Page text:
World Library  
Flag as Inappropriate
Email this Article




Mercy & Truth are shown together in a 13th-century representation of Psalms 85 (10)

Mercy (kindness in a variety of ethical, religious, social and legal contexts.[1][2][3][4]

The concept of a "Merciful God" appears in various religions, including Christianity, Judaism and Islam.[1][2] Performing acts of mercy as a component of religious beliefs is also emphasized through actions such as the giving of alms, and care for the sick and Works of Mercy.[5][6]

In the social and legal context, mercy may refer both to compassionate behavior on the part of those in power (e.g. mercy shown by a judge toward a convict), or on the part of a humanitarian third party, e.g., a mission of mercy aiming to treat war victims.[3][4]


  • Religion 1
    • Christianity 1.1
      • Roman Catholicism 1.1.1
    • Islam 1.2
    • Judaism 1.3
    • Other religions and beliefs 1.4
  • Law and ethics 2
  • See also 3
  • References 4


Mercy is one of the basic virtues of chivalry, Hinduism, Christian ethics, Islam, and Judaism. It is also related to concepts of justice and morality in behavior between people.


In the Old Testament God is considered "Merciful and Gracious" and is praised for it, e.g. as in Psalms 103 (8). The emphasis on mercy appears in numerous parts of the New Testament, e.g., as in the Beatitudes in Matthew 5:7: "Blessed are the merciful: for they shall obtain mercy".[1] In the Parable of the Prodigal Son (Luke 15:11-32) Jesus describes fatherly mercy as "a gratuitous, generous gift". In Ephesians 2:4 Apostle Paul refers to the mercy of God in terms of salvation: "God, being rich in mercy,... even when we were dead through our sins, made us alive together with Christ".

Psalm 117 calls upon all nations to praise the Lord, and that on account of his "merciful kindness". This is quoted by the Apostle Paul in Romans 15:11 to show that God has now fulfilled this prophecy and promise through Jesus Christ, who has been merciful in giving his life as a sacrifice for his people, both Jew and Gentile. Thus St Peter writes in 1 Peter 2:9,10, "But ye are a chosen generation, a royal priesthood, an holy nation, a peculiar people; that ye should shew forth the praises of him who hath called you out of darkness into his marvellous light; Which in time past were not a people, but are now the people of God: which had not obtained mercy, but now have obtained mercy."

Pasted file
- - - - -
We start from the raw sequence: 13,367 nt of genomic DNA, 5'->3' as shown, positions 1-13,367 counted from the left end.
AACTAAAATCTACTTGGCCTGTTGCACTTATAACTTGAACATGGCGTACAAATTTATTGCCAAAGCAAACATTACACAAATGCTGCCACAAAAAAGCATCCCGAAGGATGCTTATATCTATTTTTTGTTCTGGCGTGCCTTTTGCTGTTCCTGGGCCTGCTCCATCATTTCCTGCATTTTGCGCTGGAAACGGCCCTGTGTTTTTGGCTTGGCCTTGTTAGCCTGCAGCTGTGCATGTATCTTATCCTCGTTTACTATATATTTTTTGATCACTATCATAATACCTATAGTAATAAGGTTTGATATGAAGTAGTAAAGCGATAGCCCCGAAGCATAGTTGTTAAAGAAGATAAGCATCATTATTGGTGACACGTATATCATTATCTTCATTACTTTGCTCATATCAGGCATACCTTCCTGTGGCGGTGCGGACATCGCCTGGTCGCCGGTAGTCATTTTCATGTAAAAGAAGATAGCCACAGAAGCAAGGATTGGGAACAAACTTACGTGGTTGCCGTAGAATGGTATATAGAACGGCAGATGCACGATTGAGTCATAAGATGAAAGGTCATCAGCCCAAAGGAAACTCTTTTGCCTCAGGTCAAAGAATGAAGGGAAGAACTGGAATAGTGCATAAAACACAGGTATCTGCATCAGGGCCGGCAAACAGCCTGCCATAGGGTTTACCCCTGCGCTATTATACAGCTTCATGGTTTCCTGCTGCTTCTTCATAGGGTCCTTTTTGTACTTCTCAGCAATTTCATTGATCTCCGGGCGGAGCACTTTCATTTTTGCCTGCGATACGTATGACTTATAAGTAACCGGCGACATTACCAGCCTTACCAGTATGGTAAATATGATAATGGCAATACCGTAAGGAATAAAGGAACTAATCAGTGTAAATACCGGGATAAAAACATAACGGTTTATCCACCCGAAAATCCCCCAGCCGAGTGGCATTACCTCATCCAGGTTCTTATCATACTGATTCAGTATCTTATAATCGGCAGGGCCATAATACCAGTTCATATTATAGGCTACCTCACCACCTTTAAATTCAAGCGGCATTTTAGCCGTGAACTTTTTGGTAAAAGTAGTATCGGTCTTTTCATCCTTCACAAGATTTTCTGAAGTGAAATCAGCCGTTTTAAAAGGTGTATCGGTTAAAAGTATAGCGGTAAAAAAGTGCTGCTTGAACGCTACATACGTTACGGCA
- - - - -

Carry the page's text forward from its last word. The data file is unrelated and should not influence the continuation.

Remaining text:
This devotional element of mercy as part of the Christian tradition was echoed by Saint Augustine who called mercy "ever ancient, ever new".[1][7] The Works of Mercy (seven corporal and seven spiritual works) are part of the Catholic and Eastern Orthodox traditions.[5]

Roman Catholicism

The Divine Mercy image representing the devotion followed by over 100 million Catholics[8]

The Catechism of the Catholic Church emphasizes the importance of the Works of Mercy (item 2447) and in Roman Catholic teachings, the mercy of God flows through the work of the Holy Spirit.[5][9] Roman Catholic liturgy includes frequent references to mercy, e.g., as in Kyrie eleison, Christe eleison: Lord have mercy, Christ have mercy.[10]

In the 20th century, there was new focus on mercy in the Roman Catholic Church, partly due to the Divine Mercy devotion.[8][11][12] The primary focus of the Divine Mercy devotion is the merciful love of God and the desire to let that love and mercy flow through one's own heart towards those in need of it.[11]

Pope John Paul II was a follower of the Divine Mercy devotion, due to Saint Mary Faustina Kowalska (1905–1938), who is known as the Apostle of Mercy.[12][13] Pope John Paul II established Divine Mercy Sunday. In his long encyclical Dives in misericordia (Latin for Rich in Mercy) he examined the role of mercy — both God's mercy, and also the need for human mercy.[14]

A number of Roman Catholic shrines are specifically dedicated to Divine Mercy, e.g. the Basilica of Divine Mercy in Krakow Poland, and the National Shrine of The Divine Mercy (Stockbridge, Massachusetts).[15] During the dedication of the Basilica of Divine Mercy John Paul II quoted the Diary of Faustina and called mercy the "greatest attribute of God Almighty".[16]

The first World Apostolic Congress on Mercy was held in Rome in April 2008 and was inaugurated by Pope Benedict XVI.[1][17][18]

Pope Francis proclaimed a Special and Extraordinary Holy Year Jubilee Year of Mercy, from December 8, 2015: Solemnity of the Immaculate Conception of the Blessed Virgin Mary, until November 21, 2016: the Solemnity of Our Lord Jesus Christ the King of the Universe, in a Papal Bull of Indiction entitled Misericordiae Vultus "The Face of Mercy" on 11 April, 2015, Vespers of the 2nd Sunday of Easter Divine Mercy Sunday at St. Peter's Basillica, Vatican City. It will have as its motto: "Merciful, Like the Father" (cf. Luke 6:36). The calendar of events was released in May of 2015 at a Vatican press conference led by the Pontifical Council for the Promotion of the New Evangelisation.[19]